7. Managing user privacy
Renewed concern over first-party data is having an effect on CRM marketers, according to Kevin Joyner, Director of Data Solutions at Croud. He suggests that the industry is experiencing a shake-up, “caused by intelligent automation technologies, and developments designed to protect user privacy.
However, he also explains how advertising won’t remain competitive without first-party data, and so expectations for CRM – and integrating it with paid media – are high.
“The difficulty for many marketing departments is that their CRM runs in a silo, both with separate teams and data systems,” he says. “Predicting LTV to drive campaign bidding, for example, relies on models that can’t be developed to full effect without all your first-party data being drawn together.”
“This whole new focus on CRM has been triggered by concerns for user privacy, and at the same time, the transfer of audience data from CRM to advertising platforms will often rely on transferring and uploading personally identifiable information. It could seem like a contradiction, and CRM teams will need to book meetings with InfoSec as well as IT.”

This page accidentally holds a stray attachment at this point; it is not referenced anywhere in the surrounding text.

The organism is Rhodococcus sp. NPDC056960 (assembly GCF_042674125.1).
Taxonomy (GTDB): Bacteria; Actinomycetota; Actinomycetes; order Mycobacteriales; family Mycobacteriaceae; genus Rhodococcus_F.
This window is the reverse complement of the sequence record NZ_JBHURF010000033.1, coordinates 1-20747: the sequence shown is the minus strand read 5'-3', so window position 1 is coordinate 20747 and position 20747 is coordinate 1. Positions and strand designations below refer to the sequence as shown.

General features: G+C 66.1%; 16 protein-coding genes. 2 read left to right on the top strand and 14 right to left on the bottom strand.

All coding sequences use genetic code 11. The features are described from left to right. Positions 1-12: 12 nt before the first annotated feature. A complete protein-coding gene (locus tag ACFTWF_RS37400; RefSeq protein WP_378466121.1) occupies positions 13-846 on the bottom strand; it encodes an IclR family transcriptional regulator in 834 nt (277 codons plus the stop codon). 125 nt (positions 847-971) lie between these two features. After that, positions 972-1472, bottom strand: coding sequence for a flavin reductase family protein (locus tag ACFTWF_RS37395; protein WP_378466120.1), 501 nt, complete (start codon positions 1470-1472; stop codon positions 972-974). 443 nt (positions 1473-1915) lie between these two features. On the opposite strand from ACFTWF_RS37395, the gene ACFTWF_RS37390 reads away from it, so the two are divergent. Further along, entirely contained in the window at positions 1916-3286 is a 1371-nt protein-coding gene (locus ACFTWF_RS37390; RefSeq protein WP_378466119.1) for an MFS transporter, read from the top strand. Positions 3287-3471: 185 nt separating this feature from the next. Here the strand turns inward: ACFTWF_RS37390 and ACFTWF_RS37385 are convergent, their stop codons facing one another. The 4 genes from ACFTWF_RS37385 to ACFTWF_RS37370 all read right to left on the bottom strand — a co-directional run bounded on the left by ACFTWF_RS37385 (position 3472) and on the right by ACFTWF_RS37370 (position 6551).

8. Competition and brand differentiation
2020 and the start of 2021 has been a mixed bag for retail brands – some (particularly those who are online and have a lockdown-relevant offering) have thrived, while those dependent on bricks and mortar have struggled.
Regardless, it’s clear that everyone is now setting their sights online – ONS data suggests that ecommerce usage grew around 10 years in the space of three months – and part of that is retailers of any size or vertical looking to rapidly increase their digital capabilities.
Consequently, Hannah Stacey, Brand and Product Marketing Director at Ometria, suggests there is a growing challenge in competition and brand differentiation.
“Everything points towards customer experience being the key competitive differentiator for retailers going forwards – in such a crowded market, online retailers will have to fight for every single purchase, which means giving customers a good reason to come back and shop again and again,” she says.